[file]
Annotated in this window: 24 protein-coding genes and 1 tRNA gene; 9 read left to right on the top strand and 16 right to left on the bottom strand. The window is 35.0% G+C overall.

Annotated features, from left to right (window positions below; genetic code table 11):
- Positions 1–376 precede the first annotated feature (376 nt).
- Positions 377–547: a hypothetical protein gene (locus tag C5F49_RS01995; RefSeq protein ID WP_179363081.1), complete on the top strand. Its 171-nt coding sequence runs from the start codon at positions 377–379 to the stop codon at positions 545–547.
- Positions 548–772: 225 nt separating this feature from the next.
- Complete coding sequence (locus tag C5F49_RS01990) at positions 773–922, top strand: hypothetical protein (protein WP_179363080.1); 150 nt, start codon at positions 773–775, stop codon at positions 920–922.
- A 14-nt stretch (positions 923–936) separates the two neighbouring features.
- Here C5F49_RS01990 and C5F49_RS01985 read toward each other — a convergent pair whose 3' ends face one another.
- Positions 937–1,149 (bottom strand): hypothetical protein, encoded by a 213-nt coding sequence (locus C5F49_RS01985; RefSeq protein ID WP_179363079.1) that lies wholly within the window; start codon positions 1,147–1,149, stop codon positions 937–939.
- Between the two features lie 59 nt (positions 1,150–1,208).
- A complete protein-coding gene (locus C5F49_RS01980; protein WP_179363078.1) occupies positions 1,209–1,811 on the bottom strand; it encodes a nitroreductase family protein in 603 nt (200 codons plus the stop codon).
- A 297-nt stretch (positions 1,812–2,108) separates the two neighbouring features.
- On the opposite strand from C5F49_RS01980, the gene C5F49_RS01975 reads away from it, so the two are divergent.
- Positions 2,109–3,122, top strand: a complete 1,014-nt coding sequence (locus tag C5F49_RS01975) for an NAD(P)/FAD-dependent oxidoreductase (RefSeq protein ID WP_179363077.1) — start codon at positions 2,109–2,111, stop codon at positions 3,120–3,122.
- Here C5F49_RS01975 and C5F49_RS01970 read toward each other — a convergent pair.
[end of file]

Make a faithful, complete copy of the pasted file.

Annotated in this window: 24 protein-coding genes and 1 tRNA gene; 9 read left to right on the top strand and 16 right to left on the bottom strand. The window is 35.0% G+C overall.

Annotated features, from left to right (window positions below; genetic code table 11):
- Positions 1–376 precede the first annotated feature (376 nt).
- Positions 377–547: a hypothetical protein gene (locus tag C5F49_RS01995; RefSeq protein ID WP_179363081.1), complete on the top strand. Its 171-nt coding sequence runs from the start codon at positions 377–379 to the stop codon at positions 545–547.
- Positions 548–772: 225 nt separating this feature from the next.
- Complete coding sequence (locus tag C5F49_RS01990) at positions 773–922, top strand: hypothetical protein (protein WP_179363080.1); 150 nt, start codon at positions 773–775, stop codon at positions 920–922.
- A 14-nt stretch (positions 923–936) separates the two neighbouring features.
- Here C5F49_RS01990 and C5F49_RS01985 read toward each other — a convergent pair whose 3' ends face one another.
- Positions 937–1,149 (bottom strand): hypothetical protein, encoded by a 213-nt coding sequence (locus C5F49_RS01985; RefSeq protein ID WP_179363079.1) that lies wholly within the window; start codon positions 1,147–1,149, stop codon positions 937–939.
- Between the two features lie 59 nt (positions 1,150–1,208).
- A complete protein-coding gene (locus C5F49_RS01980; protein WP_179363078.1) occupies positions 1,209–1,811 on the bottom strand; it encodes a nitroreductase family protein in 603 nt (200 codons plus the stop codon).
- A 297-nt stretch (positions 1,812–2,108) separates the two neighbouring features.
- On the opposite strand from C5F49_RS01980, the gene C5F49_RS01975 reads away from it, so the two are divergent.
- Positions 2,109–3,122, top strand: a complete 1,014-nt coding sequence (locus tag C5F49_RS01975) for an NAD(P)/FAD-dependent oxidoreductase (RefSeq protein ID WP_179363077.1) — start codon at positions 2,109–2,111, stop codon at positions 3,120–3,122.
- Here C5F49_RS01975 and C5F49_RS01970 read toward each other — a convergent pair.